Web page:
How should cultural and community practices be considered in the design and implementation of public health programs at each level of the public health pyramid?
According to Issel (2014), the public health pyramid is evidenced to comprise four levels. These are identified as infrastructure services, direct health services, population-based services, and enabling services (see figure 1).
Figure: Public health pyramid
Source:(Kaye et al., 2001)
It is crucial that the cultural needs of the patient are taken into consideration in the context of direct services within the public health programs. This ties to the fact that the health interventions implemented at the direct health level have a more direct effect, and the targeted population is more confined. This occurrence makes it vital for cultural preferences and needs to be integrated into medical care. Among areas to be considered may comprise aspects such as religious beliefs, and language (Jongen et al., 2017). In relation to language, the intervention material can be translated and subsequently presented in the patient’s preferred language. On the other hand, when it comes to religious beliefs, the patient’s background ought to be factored in rather than disregarded even as they are encouraged to embrace the interventions that will work best for them.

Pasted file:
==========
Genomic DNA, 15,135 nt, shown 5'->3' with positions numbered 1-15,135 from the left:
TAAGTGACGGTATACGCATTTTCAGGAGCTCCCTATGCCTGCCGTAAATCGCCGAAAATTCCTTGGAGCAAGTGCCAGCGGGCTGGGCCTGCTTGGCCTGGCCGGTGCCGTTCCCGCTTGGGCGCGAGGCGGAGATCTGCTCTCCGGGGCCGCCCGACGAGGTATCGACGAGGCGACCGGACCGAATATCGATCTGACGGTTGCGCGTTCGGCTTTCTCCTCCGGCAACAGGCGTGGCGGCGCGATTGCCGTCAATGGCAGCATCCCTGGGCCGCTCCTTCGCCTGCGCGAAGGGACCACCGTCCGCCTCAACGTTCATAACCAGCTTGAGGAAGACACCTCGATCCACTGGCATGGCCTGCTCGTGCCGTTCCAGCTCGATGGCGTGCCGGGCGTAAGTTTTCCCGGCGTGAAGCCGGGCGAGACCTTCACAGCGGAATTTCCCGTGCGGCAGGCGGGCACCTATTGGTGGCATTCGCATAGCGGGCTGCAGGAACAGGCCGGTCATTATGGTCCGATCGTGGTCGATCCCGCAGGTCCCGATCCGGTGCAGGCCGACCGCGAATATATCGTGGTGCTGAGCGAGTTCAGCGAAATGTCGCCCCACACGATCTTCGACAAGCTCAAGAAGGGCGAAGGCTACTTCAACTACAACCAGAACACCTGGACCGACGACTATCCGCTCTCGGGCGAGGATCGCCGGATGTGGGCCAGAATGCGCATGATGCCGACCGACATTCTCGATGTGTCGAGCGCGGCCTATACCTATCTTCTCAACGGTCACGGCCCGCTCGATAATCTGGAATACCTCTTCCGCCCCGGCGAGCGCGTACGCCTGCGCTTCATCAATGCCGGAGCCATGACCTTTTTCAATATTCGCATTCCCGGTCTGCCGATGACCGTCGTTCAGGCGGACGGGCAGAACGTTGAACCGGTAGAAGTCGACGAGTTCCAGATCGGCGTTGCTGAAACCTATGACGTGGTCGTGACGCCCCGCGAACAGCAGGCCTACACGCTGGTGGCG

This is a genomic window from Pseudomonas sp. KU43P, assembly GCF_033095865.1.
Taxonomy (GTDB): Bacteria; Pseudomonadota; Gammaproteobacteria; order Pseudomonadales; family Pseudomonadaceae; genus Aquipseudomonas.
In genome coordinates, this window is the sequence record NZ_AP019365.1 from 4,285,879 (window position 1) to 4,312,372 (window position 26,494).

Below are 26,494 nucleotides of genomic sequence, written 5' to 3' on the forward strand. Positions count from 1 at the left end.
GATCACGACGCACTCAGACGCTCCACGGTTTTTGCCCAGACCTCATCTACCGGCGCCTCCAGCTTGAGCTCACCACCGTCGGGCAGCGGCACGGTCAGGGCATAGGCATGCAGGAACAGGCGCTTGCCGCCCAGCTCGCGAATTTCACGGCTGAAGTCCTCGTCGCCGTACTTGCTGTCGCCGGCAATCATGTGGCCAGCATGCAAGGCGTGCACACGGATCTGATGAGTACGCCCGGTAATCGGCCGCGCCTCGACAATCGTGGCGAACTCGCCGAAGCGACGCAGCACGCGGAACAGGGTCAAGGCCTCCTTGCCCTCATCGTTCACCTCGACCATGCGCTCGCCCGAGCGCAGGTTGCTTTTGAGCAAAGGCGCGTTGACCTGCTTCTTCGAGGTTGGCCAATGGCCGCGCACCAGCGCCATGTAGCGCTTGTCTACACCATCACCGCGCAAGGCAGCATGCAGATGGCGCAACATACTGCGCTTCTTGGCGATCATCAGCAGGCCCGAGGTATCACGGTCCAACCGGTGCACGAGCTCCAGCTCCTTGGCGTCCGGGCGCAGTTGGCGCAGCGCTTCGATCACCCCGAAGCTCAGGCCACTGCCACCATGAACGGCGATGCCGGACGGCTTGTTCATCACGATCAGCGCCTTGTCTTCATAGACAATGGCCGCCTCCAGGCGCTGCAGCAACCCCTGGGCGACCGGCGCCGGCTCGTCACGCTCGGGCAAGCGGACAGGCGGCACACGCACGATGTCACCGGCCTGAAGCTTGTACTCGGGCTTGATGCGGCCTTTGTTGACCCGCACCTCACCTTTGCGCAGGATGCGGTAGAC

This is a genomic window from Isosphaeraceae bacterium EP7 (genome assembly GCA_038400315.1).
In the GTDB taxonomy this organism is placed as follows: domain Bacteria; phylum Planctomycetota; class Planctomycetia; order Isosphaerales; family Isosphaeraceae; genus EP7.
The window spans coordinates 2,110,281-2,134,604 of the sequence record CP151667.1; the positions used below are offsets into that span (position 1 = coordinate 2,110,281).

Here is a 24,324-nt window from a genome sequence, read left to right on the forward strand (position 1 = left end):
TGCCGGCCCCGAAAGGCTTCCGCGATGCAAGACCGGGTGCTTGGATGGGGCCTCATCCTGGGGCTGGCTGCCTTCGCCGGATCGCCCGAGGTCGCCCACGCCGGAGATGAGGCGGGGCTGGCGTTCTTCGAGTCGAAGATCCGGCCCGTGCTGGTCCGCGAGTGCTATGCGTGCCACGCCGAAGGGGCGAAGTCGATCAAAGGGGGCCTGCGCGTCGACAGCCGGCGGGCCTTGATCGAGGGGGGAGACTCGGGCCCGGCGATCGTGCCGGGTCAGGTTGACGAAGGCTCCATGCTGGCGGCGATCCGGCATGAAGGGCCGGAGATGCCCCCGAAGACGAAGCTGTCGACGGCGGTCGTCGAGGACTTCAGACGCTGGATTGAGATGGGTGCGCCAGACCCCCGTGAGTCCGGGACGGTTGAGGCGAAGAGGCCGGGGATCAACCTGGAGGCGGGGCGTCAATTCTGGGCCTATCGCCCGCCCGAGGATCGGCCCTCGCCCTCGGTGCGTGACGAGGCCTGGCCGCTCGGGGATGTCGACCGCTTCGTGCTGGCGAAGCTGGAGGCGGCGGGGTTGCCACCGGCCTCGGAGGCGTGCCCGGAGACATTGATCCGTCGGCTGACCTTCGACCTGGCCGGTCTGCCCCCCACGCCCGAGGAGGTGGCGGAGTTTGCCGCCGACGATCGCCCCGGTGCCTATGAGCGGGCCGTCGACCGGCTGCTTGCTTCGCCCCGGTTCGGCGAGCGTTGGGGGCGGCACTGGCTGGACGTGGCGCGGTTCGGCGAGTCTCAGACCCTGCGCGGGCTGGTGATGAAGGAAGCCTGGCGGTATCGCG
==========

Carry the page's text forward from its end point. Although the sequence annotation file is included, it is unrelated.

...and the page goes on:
Issel (2014) describes the enabling services level as one which incorporates interventions aimed at benefitting a particular group or community…Kindly click on the purchase icon to access the full solution at $5